Ring network

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Image showing ring network layout

A ring network is a network topology in which each node connects to exactly two other nodes, forming a single continuous pathway for signals through each node – a ring. Data travels from node to node, with each node along the way handling every packet.

Rings can be unidirectional, with all traffic travelling either clockwise or anticlockwise around the ring, or bidirectional (as in SONET/SDH).[1] Because a unidirectional ring topology provides only one pathway between any two nodes, unidirectional ring networks may be disrupted by the failure of a single link.[2] A node failure or cable break might isolate every node attached to the ring. In response, some ring networks add a "counter-rotating ring" (C-Ring) to form a redundant topology: in the event of a break, data are wrapped back onto the complementary ring before reaching the end of the cable, maintaining a path to every node along the resulting C-Ring. Such "dual ring" networks include the ITU-T's PSTN telephony systems network Signalling System No. 7 (SS7), Spatial Reuse Protocol, Fiber Distributed Data Interface (FDDI), Resilient Packet Ring, and Ethernet Ring Protection Switching. IEEE 802.5 networks – also known as IBM Token Ring networks – avoid the weakness of a ring topology altogether: they actually use a star topology at the physical layer and a media access unit (MAU) to imitate a ring at the datalink layer. Ring networks are used by ISPs to provide data backhaul services, connecting the ISP's facilities such as central offices/headends together.[3][4]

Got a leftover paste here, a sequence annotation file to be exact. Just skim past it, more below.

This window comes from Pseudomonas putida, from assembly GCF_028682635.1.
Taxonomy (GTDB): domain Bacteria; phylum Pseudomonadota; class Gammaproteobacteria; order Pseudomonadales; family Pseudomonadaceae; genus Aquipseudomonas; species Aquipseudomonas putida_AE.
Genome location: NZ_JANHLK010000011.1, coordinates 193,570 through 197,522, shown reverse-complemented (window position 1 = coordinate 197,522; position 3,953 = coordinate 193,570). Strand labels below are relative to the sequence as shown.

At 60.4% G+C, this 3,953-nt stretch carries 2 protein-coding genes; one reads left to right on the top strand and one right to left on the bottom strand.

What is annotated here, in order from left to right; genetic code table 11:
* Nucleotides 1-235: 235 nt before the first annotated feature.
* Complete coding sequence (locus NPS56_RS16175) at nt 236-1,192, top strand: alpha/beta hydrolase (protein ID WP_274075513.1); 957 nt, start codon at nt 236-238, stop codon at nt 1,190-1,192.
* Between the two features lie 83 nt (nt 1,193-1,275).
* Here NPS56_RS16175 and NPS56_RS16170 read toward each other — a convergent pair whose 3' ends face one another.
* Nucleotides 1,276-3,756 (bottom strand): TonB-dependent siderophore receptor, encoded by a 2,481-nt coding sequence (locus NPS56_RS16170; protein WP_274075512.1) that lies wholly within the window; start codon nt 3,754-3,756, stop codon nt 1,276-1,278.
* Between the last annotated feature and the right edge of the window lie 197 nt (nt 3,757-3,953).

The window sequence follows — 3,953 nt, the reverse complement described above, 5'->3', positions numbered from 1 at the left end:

All Signalling System No. 7 (SS7), and some SONET/SDH rings have two sets of bidirectional links between nodes. This allows maintenance or failures at multiple points of the ring usually without loss of the primary traffic on the outer ring by switching the traffic onto the inner ring past the failure points.


  • Very orderly network where every device has access to the token and the opportunity to transmit
  • Performs better than a bus topology under heavy network load
  • Does not require a central node to manage the connectivity between the computers
  • Due to the point-to-point line configuration of devices with a device on either side (each device is connected to its immediate neighbor), it is quite easy to install and reconfigure since adding or removing a device requires moving just two connections.
  • Point-to-point line configuration makes it easy to identify and isolate faults.
  • Ring Protection reconfiguration for line faults of bidirectional rings can be very fast, as switching happens at a high level, and thus the traffic does not require individual rerouting.
  • Ring topology helps mitigate collisions in a network.[5]


  • One malfunctioning workstation can create problems for the entire network. This can be solved by using a dual ring or a switch that closes off the break.[6]
  • Moving, adding and changing the devices can affect the network
  • Communication delay is directly proportional to number of nodes in the network